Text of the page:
The Homeland Security Department's Bureau of Customs and Border Enforcement - the successor agency to the failed U.S. Immigration and Naturalization Service - has initiated an aggressive program to capture and deport illegal immigrants. What a concept!
Of course the Border Patrol's vigorous efforts to enforce our nation's immigration laws have provoked complaints from so-called "immigration advocates" (those who want to legalize the illegals) and businessmen who hire the "undocumented workers" that sneak into our country by the thousands in defiance of our laws. And some conservative Republicans, including Sen. John McCain, R-Ariz., who can usually be counted upon to espouse strict law-and-order policies, have criticized recent immigration crackdowns along our southern border with Mexico.
In Southern California, according to the Associated Press, "Many illegal immigrants have been gripped by fear since a new Border Patrol unit began roving through Hispanic communities and making arrests well north of the border, beyond the agency's usual area of operations."
"Everyone is afraid," said 19-year-old Celestina, who came to Ontario, Calif., from Mexico five months ago. "We're like mice, hiding in our homes."
Every time I consider this thorny issue I think of my late, Mexican-born wife Consuelo, who learned English, filled out the immigration forms, stood in line at our embassy in Mexico City, and studied U.S. history and government in order to become a proud American citizen. So I can't work up much sympathy for Celestina and others like her who ignore our laws and hide out in Southern California (or Nevada) while they send money back home to their families in Mexico, thereby sparing their own government from having to confront Mexico's endemic economic problems.
California is now home to more than 2 million illegal immigrants, and thousands of them are coming to Nevada in search of work. Before the Homeland Security Department was created two years ago, INS agents concentrated on the border, but now that Border Patrol agents have moved inland, immigration advocates are crying "foul."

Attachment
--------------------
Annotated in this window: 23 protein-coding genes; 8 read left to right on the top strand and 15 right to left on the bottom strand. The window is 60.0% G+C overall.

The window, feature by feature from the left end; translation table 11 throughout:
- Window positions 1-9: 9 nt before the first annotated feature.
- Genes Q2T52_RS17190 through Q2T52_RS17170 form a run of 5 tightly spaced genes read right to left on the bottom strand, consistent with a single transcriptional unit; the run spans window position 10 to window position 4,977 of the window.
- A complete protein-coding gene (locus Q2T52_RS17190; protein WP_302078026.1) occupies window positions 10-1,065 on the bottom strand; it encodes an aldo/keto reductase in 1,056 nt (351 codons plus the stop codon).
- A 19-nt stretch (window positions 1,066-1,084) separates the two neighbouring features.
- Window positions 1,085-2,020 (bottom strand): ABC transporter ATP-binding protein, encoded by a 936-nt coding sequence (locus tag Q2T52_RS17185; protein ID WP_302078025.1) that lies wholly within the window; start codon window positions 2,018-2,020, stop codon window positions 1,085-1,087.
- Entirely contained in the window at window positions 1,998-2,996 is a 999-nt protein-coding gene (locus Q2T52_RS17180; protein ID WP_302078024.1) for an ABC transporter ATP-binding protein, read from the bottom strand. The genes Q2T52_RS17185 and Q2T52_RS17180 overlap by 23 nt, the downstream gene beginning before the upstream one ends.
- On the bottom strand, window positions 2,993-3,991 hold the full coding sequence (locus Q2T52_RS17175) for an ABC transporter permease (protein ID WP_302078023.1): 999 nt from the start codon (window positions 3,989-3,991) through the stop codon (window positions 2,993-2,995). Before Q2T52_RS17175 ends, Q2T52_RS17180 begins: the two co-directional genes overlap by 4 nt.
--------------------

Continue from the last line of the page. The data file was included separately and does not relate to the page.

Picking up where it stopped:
"These sweeps have created a pervasive fear and even anger among Latinos regardless of their immigration status," Los Angeles immigration attorney Shaheena Ahmad complained to the AP. "If you're here legally ... you don't have anything to worry about," replied Border Patrol spokesman Raul Martinez. Good point, Raul. It's called obeying the law.
And in Arizona, the Border Patrol has initiated a $10 million Arizona Border Control program, which has deployed 260 new enforcement agents and a small arsenal of equipment - including aerial drones, airplanes, helicopters and ground sensors - to stem the flow of illegal immigration along sparsely populated sectors of the southwestern border. More illegals are now attempting to enter the U.S. through the Arizona desert since large sectors of the border have been closed off in California and Texas.
According to Tamar Jacoby, an immigration scholar at New York's Manhattan Institute, the Arizona initiative "is the first serious step toward implementing the controversial immigration proposal President Bush outlined last January." Writing in the Washington Post, Ms. Jacoby described the president's proposal as "a historic liberalization of U.S. (immigration) policy" combined with a "tough-as-nails enforcement effort." Well maybe, but I still view the president's proposal as a thinly disguised blanket amnesty designed to appeal to voters who protect and support illegal immigrants.
Fortunately, in my opinion, Bush's amnesty proposal fell flat because the White House hasn't even been able to recruit congressional sponsors for the ill-considered measure. For her part, Ms. Jacoby argues that our current immigration laws are "unrealistic and patently unenforceable."
I happen to agree with her analysis that "for years now ... Congress has been passing stern-sounding immigration measures to reassure a public clamoring for control of our borders," while simultaneously winking "at those laws and routinely flaunting them for the sake of businesses dependent on (illegal) migrant labor," including more than a few Nevada casinos.
However, the solution can never be to legalize illegal immigration. That would only compound the problem and tell foreigners that we're not serious about controlling our borders at a time when we're fighting a war against international terrorism.
As of July 1, under the Arizona program, many illegals who are apprehended in the Sonoran region are being offered a choice of flights to either Mexico City or Guadalajara, from where they are bused to their hometowns. Homeland Security officials say the "interior repatriation initiative" supports their goals of saving lives and reducing the power of immigrant smuggling organizations along the border.
Those are laudable goals and I wish the new department well in its aggressive, and long overdue, efforts to enforce our immigration laws.
Guy W. Farmer, a semi-retired journalist and former U.S. diplomat, resides in Carson City.